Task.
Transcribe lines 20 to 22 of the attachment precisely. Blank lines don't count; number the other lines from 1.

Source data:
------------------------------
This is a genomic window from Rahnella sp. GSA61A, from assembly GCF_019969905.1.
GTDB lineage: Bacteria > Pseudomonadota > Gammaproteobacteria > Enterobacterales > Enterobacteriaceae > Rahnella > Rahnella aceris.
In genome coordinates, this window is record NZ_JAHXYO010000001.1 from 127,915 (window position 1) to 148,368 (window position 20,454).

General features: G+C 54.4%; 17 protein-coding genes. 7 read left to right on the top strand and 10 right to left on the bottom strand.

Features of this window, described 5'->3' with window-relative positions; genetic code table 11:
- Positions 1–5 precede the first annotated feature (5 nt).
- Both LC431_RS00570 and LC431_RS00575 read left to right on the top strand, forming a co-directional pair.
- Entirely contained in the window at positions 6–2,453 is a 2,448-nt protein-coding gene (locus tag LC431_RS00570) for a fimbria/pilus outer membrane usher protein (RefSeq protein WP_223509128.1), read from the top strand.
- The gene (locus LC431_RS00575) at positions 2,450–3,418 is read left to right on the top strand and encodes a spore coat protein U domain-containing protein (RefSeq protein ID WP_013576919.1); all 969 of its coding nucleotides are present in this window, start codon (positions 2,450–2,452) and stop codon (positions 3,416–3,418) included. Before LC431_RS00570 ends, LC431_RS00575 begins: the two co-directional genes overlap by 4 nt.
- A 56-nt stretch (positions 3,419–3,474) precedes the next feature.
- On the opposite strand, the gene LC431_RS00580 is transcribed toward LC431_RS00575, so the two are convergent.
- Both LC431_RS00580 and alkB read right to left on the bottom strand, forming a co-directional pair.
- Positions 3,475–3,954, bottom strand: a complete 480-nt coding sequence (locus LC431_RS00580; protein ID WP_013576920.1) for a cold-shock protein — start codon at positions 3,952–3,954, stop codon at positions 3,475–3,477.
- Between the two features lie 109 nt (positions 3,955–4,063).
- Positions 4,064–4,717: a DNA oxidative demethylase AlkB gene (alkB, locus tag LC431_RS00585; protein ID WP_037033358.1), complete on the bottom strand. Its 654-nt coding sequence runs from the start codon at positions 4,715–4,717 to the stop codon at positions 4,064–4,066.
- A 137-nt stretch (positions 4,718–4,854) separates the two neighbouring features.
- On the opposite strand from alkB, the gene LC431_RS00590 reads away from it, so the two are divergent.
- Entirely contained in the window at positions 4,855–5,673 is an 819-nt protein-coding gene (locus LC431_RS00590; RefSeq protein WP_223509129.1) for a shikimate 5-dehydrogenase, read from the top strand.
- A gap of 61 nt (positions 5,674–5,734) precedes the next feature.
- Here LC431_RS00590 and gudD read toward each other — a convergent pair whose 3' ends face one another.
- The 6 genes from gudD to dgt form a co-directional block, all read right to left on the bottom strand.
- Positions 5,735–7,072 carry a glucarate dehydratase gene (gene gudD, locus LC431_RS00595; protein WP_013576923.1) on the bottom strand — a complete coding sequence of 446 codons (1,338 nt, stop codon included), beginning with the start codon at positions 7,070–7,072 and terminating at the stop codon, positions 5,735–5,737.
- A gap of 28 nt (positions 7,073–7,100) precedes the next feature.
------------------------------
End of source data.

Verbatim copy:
- Here LC431_RS00590 and gudD read toward each other — a convergent pair whose 3' ends face one another.
- The 6 genes from gudD to dgt form a co-directional block, all read right to left on the bottom strand.
- Positions 5,735–7,072 carry a glucarate dehydratase gene (gene gudD, locus LC431_RS00595; protein WP_013576923.1) on the bottom strand — a complete coding sequence of 446 codons (1,338 nt, stop codon included), beginning with the start codon at positions 7,070–7,072 and terminating at the stop codon, positions 5,735–5,737.